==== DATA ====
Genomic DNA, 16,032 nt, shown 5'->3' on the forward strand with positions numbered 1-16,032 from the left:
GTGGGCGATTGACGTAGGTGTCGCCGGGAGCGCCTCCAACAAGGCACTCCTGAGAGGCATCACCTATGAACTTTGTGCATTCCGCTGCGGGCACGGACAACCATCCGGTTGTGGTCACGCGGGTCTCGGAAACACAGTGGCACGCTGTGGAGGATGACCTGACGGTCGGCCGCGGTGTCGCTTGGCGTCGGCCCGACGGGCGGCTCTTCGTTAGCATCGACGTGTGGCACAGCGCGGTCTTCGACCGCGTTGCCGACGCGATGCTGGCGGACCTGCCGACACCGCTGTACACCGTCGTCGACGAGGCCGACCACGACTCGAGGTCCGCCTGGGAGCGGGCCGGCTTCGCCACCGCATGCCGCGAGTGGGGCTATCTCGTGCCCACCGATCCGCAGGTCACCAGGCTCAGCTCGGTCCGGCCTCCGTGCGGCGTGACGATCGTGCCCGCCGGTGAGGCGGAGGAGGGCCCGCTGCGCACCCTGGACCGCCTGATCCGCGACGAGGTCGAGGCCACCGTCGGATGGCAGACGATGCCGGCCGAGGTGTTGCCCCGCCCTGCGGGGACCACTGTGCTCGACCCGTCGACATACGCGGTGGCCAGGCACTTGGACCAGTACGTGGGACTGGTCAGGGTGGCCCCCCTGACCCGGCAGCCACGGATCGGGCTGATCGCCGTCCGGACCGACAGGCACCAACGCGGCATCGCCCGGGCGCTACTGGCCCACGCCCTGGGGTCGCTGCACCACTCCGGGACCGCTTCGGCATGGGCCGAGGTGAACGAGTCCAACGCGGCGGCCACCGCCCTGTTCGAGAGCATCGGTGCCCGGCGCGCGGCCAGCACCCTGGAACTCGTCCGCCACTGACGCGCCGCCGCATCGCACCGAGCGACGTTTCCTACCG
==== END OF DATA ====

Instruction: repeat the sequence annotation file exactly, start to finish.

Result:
Genomic DNA, 16,032 nt, shown 5'->3' on the forward strand with positions numbered 1-16,032 from the left:
GTGGGCGATTGACGTAGGTGTCGCCGGGAGCGCCTCCAACAAGGCACTCCTGAGAGGCATCACCTATGAACTTTGTGCATTCCGCTGCGGGCACGGACAACCATCCGGTTGTGGTCACGCGGGTCTCGGAAACACAGTGGCACGCTGTGGAGGATGACCTGACGGTCGGCCGCGGTGTCGCTTGGCGTCGGCCCGACGGGCGGCTCTTCGTTAGCATCGACGTGTGGCACAGCGCGGTCTTCGACCGCGTTGCCGACGCGATGCTGGCGGACCTGCCGACACCGCTGTACACCGTCGTCGACGAGGCCGACCACGACTCGAGGTCCGCCTGGGAGCGGGCCGGCTTCGCCACCGCATGCCGCGAGTGGGGCTATCTCGTGCCCACCGATCCGCAGGTCACCAGGCTCAGCTCGGTCCGGCCTCCGTGCGGCGTGACGATCGTGCCCGCCGGTGAGGCGGAGGAGGGCCCGCTGCGCACCCTGGACCGCCTGATCCGCGACGAGGTCGAGGCCACCGTCGGATGGCAGACGATGCCGGCCGAGGTGTTGCCCCGCCCTGCGGGGACCACTGTGCTCGACCCGTCGACATACGCGGTGGCCAGGCACTTGGACCAGTACGTGGGACTGGTCAGGGTGGCCCCCCTGACCCGGCAGCCACGGATCGGGCTGATCGCCGTCCGGACCGACAGGCACCAACGCGGCATCGCCCGGGCGCTACTGGCCCACGCCCTGGGGTCGCTGCACCACTCCGGGACCGCTTCGGCATGGGCCGAGGTGAACGAGTCCAACGCGGCGGCCACCGCCCTGTTCGAGAGCATCGGTGCCCGGCGCGCGGCCAGCACCCTGGAACTCGTCCGCCACTGACGCGCCGCCGCATCGCACCGAGCGACGTTTCCTACCG